i uc itrfuiu ui young people is worthy
of comparison with the report of our
sister Church of the North, which reported
677 Bibles given last year for the
same work. Their Sabbath school enrollment
is about six times as large as
Our donations of Bibles, hymn books,
libraries, tracts and Sabbath school literature
exceed those of last year by
$2,648.75, the total value for this year
being $9,720.58. We have assembled the
best evangelistic tracts of home and foreign
publishers and our pastors are
making increased use of these pointed
messages of scriptural truth.
We submit this report. as the summary
of our attempt to meet the responsibilities
placed upon us by the Assembly,
and we record our grateful thanks t.?
many friends for tbe loyal support and
words of encouragement. Based upon
our past experience and our knowledge
of the need for an enlarged work, we
submit the following estimate as to the
minimum the Church should give for our
benevolent work next year:
Support of General and District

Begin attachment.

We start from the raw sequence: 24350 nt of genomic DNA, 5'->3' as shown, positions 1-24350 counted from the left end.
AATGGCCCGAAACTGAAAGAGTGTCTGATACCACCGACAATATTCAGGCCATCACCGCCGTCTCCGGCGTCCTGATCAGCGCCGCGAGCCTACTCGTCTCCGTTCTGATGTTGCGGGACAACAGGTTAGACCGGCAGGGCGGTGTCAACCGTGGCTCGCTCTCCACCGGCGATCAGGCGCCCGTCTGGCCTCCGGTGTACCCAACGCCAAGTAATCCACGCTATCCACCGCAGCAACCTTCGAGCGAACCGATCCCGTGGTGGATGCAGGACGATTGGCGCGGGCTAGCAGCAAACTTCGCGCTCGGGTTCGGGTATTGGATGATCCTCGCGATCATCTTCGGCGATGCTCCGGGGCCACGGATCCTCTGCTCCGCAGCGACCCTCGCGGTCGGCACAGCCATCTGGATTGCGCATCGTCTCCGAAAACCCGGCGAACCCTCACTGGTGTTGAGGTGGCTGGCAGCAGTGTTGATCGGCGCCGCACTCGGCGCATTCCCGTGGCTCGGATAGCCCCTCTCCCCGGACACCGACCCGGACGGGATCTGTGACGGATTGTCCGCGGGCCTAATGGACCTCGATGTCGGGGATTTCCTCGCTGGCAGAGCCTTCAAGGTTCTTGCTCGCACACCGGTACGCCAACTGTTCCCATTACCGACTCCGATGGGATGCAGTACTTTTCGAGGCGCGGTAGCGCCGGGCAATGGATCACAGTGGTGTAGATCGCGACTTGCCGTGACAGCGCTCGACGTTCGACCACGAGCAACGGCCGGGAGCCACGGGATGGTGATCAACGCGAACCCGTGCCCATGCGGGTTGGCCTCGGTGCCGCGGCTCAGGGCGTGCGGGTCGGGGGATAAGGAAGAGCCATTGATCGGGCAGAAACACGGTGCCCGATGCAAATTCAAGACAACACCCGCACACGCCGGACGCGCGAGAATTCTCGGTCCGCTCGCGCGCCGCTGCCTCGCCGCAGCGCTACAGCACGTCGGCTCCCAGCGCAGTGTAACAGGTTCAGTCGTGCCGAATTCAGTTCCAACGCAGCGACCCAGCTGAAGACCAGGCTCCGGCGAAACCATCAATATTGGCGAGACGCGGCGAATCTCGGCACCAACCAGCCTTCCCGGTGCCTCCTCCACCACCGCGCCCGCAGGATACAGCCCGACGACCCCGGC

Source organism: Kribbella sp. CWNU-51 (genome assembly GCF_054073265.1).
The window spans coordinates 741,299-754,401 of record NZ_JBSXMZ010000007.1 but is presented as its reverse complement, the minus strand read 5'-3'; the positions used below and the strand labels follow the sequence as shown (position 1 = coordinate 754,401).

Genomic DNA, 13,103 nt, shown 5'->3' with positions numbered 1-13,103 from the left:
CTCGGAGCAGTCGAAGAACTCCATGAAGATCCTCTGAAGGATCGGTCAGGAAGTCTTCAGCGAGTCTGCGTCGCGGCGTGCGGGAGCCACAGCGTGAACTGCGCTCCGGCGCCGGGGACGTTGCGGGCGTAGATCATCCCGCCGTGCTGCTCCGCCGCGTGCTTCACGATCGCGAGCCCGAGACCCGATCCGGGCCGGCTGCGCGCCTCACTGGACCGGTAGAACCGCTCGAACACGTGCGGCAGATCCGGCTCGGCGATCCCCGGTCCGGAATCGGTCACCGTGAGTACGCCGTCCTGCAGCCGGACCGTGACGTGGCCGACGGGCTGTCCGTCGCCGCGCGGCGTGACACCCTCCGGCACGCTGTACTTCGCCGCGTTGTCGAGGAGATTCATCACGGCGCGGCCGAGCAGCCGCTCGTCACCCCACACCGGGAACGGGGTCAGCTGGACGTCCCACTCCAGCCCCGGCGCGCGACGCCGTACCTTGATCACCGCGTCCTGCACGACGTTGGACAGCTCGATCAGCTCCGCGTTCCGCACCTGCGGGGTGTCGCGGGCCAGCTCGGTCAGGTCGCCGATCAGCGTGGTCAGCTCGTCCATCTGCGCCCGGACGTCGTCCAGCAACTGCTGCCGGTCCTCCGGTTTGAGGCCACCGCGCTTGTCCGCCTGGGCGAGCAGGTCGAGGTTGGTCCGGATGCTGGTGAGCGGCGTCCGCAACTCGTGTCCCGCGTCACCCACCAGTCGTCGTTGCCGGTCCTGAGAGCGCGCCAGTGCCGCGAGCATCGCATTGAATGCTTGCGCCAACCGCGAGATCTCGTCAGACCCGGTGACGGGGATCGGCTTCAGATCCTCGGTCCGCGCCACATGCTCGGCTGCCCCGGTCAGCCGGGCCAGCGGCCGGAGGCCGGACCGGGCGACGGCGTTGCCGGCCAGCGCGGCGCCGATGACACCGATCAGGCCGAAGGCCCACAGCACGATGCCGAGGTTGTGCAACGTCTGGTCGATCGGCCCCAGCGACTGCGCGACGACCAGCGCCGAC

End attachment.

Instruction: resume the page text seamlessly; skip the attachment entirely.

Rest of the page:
S. S. Superintendents $ ?,000
Support of Sabbath School luissionaries
Donations of S. S. Literature,
Bibles, Tracts, etc 12,000
Printed matter, postage, etc., for
extension work 1,800
Sabbath School Institute Work .. 600
Brotherhood and Covenanter Work 2,000
We respectfully recommend that the
Assembly ask the churches, Sabbath
schools, societies and individuals to raise
this amount as their minimum offering,
and that the Executive Cohimitiee of Publication
be empowered to suggest to the
Presbyteries the pro ratio each should
lly order of the Executive Committee.
R. E. Magill, Sec.
The smaller our world the larger its
* What should we poor mortals do unless
we did believe In ourselves sometimes?
It is our moments of self-fcon
nuence wnicn carry us through our years
of self-doubting.?Beatrice Harraden.